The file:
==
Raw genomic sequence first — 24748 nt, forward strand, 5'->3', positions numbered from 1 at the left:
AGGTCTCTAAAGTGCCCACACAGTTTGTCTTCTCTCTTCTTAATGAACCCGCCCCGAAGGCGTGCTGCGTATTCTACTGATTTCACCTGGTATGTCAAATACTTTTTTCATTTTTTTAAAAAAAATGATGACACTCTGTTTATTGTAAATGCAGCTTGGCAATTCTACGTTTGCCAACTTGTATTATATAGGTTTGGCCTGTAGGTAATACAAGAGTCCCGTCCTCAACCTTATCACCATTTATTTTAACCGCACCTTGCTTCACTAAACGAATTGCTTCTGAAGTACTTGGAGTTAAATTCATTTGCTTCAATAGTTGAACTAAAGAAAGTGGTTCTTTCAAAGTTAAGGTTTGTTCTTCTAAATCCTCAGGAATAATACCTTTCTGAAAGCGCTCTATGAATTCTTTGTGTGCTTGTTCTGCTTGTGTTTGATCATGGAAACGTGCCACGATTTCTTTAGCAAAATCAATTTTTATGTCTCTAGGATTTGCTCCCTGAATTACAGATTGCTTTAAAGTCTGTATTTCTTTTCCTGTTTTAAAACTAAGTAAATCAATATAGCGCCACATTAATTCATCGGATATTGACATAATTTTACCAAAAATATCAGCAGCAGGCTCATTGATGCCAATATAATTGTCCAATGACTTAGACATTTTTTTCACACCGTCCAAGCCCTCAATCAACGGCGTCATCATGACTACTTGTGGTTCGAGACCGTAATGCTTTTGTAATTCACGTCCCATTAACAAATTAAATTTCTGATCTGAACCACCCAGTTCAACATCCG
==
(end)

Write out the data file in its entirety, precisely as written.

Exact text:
Raw genomic sequence first — 24748 nt, forward strand, 5'->3', positions numbered from 1 at the left:
AGGTCTCTAAAGTGCCCACACAGTTTGTCTTCTCTCTTCTTAATGAACCCGCCCCGAAGGCGTGCTGCGTATTCTACTGATTTCACCTGGTATGTCAAATACTTTTTTCATTTTTTTAAAAAAAATGATGACACTCTGTTTATTGTAAATGCAGCTTGGCAATTCTACGTTTGCCAACTTGTATTATATAGGTTTGGCCTGTAGGTAATACAAGAGTCCCGTCCTCAACCTTATCACCATTTATTTTAACCGCACCTTGCTTCACTAAACGAATTGCTTCTGAAGTACTTGGAGTTAAATTCATTTGCTTCAATAGTTGAACTAAAGAAAGTGGTTCTTTCAAAGTTAAGGTTTGTTCTTCTAAATCCTCAGGAATAATACCTTTCTGAAAGCGCTCTATGAATTCTTTGTGTGCTTGTTCTGCTTGTGTTTGATCATGGAAACGTGCCACGATTTCTTTAGCAAAATCAATTTTTATGTCTCTAGGATTTGCTCCCTGAATTACAGATTGCTTTAAAGTCTGTATTTCTTTTCCTGTTTTAAAACTAAGTAAATCAATATAGCGCCACATTAATTCATCGGATATTGACATAATTTTACCAAAAATATCAGCAGCAGGCTCATTGATGCCAATATAATTGTCCAATGACTTAGACATTTTTTTCACACCGTCCAAGCCCTCAATCAACGGCGTCATCATGACTACTTGTGGTTCGAGACCGTAATGCTTTTGTAATTCACGTCCCATTAACAAATTAAATTTCTGATCTGAACCACCCAGTTCAACATCCG